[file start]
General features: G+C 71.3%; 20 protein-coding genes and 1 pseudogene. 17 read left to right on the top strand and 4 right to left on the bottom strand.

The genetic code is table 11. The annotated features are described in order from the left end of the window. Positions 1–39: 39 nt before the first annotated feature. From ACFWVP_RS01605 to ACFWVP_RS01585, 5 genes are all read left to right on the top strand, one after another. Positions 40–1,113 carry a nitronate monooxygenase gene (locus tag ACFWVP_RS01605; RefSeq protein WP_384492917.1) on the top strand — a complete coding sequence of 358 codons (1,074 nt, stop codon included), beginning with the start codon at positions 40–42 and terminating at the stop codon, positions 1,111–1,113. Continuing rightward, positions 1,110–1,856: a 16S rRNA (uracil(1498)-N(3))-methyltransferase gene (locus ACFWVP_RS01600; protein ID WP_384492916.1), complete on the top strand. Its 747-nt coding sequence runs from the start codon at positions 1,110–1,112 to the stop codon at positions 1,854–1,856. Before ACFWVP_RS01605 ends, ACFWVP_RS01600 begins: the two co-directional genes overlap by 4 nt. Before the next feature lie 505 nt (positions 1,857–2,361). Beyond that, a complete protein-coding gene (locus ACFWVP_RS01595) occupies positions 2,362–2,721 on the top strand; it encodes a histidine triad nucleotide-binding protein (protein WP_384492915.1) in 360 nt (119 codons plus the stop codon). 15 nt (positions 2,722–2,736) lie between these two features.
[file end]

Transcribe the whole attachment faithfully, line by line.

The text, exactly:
General features: G+C 71.3%; 20 protein-coding genes and 1 pseudogene. 17 read left to right on the top strand and 4 right to left on the bottom strand.

The genetic code is table 11. The annotated features are described in order from the left end of the window. Positions 1–39: 39 nt before the first annotated feature. From ACFWVP_RS01605 to ACFWVP_RS01585, 5 genes are all read left to right on the top strand, one after another. Positions 40–1,113 carry a nitronate monooxygenase gene (locus tag ACFWVP_RS01605; RefSeq protein WP_384492917.1) on the top strand — a complete coding sequence of 358 codons (1,074 nt, stop codon included), beginning with the start codon at positions 40–42 and terminating at the stop codon, positions 1,111–1,113. Continuing rightward, positions 1,110–1,856: a 16S rRNA (uracil(1498)-N(3))-methyltransferase gene (locus ACFWVP_RS01600; protein ID WP_384492916.1), complete on the top strand. Its 747-nt coding sequence runs from the start codon at positions 1,110–1,112 to the stop codon at positions 1,854–1,856. Before ACFWVP_RS01605 ends, ACFWVP_RS01600 begins: the two co-directional genes overlap by 4 nt. Before the next feature lie 505 nt (positions 1,857–2,361). Beyond that, a complete protein-coding gene (locus ACFWVP_RS01595) occupies positions 2,362–2,721 on the top strand; it encodes a histidine triad nucleotide-binding protein (protein WP_384492915.1) in 360 nt (119 codons plus the stop codon). 15 nt (positions 2,722–2,736) lie between these two features.